Forensic evidence, such as DNA evidence, is just one type of evidence that the Crown can try to introduce against a person accused of a crime. The defence can challenge the admissibility of forensic evidence on the basis of relevance, prejudice or that there is a lack of a sufficient scientific foundation to make the evidence reliable and worthy of being admitted, in other words, the forensic evidence is inadmissible because it is based on "junk science".

Over the years, there have been several types of forensic evidence that have been rejected by the courts in the United States and, to a lesser extent, Canada, including voice print identification, comparative bullet lead analysis and several indicators of arson dependent on visual cues.

Likewise, there are various other types of forensic evidence which are possibly unreliable, such as microscopic hair comparison, and "pattern comparison" evidence such as bite marks, tire marks and handwriting.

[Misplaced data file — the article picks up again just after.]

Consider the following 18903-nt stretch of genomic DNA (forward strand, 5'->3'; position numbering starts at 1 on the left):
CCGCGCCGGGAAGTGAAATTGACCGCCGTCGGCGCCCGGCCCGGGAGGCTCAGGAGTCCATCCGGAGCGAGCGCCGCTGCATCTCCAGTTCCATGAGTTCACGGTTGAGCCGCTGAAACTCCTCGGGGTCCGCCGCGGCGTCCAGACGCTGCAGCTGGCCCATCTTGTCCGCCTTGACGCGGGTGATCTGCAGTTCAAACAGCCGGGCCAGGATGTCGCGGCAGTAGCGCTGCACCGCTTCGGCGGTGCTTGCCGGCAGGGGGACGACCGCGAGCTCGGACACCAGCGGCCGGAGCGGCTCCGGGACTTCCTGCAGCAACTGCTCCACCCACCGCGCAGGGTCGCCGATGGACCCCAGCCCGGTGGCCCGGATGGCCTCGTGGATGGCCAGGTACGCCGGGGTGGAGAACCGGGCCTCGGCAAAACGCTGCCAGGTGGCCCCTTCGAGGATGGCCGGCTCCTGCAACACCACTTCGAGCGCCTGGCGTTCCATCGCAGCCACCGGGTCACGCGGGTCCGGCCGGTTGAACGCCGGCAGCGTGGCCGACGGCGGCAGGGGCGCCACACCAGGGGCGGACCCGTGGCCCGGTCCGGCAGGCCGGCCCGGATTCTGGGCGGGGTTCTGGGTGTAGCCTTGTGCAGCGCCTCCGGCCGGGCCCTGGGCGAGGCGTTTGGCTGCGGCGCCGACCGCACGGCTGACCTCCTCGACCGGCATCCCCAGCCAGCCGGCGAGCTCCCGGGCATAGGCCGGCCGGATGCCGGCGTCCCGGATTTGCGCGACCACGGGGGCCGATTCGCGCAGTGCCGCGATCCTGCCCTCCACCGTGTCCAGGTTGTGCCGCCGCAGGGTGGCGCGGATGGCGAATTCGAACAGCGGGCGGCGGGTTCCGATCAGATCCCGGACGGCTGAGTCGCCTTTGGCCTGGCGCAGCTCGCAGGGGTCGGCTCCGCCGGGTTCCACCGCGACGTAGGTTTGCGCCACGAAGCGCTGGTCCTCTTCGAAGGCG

Even in cases where the forensic evidence is ruled admissible, the defence can still try to weaken the impact of the evidence by arguing, for example, that the results of the forensic testing were the subject of "motivated perception". In other words, the scientist who did the testing interpreted the results so as to support his or her expectations or the expectations of the police or Crown prosecutors. The defence can argue, or call evidence to show, that the forensic examiner should have first tested the evidence blindly without knowing anything about the case in order to avoid a subconscious bias. Studies have shown that even the opinion of fingerprint analysts can be affected by the analysts’ preconceived notions about the case. Also, there is always a risk of a false positive. Moreover, if the laboratory that completed the testing, such as the Centre of Forensic Sciences, is known to have made errors on occasion in the past, the defence can argue that the error rates should also be entered in evidence.